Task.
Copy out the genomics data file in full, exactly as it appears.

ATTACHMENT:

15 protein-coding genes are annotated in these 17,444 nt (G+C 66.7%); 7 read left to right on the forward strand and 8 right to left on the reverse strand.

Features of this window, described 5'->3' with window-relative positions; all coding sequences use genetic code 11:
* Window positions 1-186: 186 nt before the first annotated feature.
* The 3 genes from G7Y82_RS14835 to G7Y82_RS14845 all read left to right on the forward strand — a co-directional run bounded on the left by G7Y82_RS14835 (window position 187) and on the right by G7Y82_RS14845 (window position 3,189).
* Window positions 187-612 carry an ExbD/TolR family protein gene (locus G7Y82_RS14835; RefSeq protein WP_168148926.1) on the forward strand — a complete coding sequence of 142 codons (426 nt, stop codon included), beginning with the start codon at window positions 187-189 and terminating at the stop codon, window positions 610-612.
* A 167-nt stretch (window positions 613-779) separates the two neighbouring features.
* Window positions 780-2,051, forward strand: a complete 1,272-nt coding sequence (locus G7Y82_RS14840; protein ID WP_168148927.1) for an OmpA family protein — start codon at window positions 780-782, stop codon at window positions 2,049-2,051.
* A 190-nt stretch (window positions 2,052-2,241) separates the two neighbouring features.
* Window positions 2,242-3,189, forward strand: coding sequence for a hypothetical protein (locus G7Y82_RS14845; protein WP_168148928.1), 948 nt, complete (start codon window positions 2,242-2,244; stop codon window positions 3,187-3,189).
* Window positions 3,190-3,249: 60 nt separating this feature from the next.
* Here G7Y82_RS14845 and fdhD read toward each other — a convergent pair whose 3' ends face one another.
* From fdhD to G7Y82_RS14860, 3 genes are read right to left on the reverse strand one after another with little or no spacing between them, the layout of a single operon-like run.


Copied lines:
15 protein-coding genes are annotated in these 17,444 nt (G+C 66.7%); 7 read left to right on the forward strand and 8 right to left on the reverse strand.

Features of this window, described 5'->3' with window-relative positions; all coding sequences use genetic code 11:
* Window positions 1-186: 186 nt before the first annotated feature.
* The 3 genes from G7Y82_RS14835 to G7Y82_RS14845 all read left to right on the forward strand — a co-directional run bounded on the left by G7Y82_RS14835 (window position 187) and on the right by G7Y82_RS14845 (window position 3,189).
* Window positions 187-612 carry an ExbD/TolR family protein gene (locus G7Y82_RS14835; RefSeq protein WP_168148926.1) on the forward strand — a complete coding sequence of 142 codons (426 nt, stop codon included), beginning with the start codon at window positions 187-189 and terminating at the stop codon, window positions 610-612.
* A 167-nt stretch (window positions 613-779) separates the two neighbouring features.
* Window positions 780-2,051, forward strand: a complete 1,272-nt coding sequence (locus G7Y82_RS14840; protein ID WP_168148927.1) for an OmpA family protein — start codon at window positions 780-782, stop codon at window positions 2,049-2,051.
* A 190-nt stretch (window positions 2,052-2,241) separates the two neighbouring features.
* Window positions 2,242-3,189, forward strand: coding sequence for a hypothetical protein (locus G7Y82_RS14845; protein WP_168148928.1), 948 nt, complete (start codon window positions 2,242-2,244; stop codon window positions 3,187-3,189).
* Window positions 3,190-3,249: 60 nt separating this feature from the next.
* Here G7Y82_RS14845 and fdhD read toward each other — a convergent pair whose 3' ends face one another.
* From fdhD to G7Y82_RS14860, 3 genes are read right to left on the reverse strand one after another with little or no spacing between them, the layout of a single operon-like run.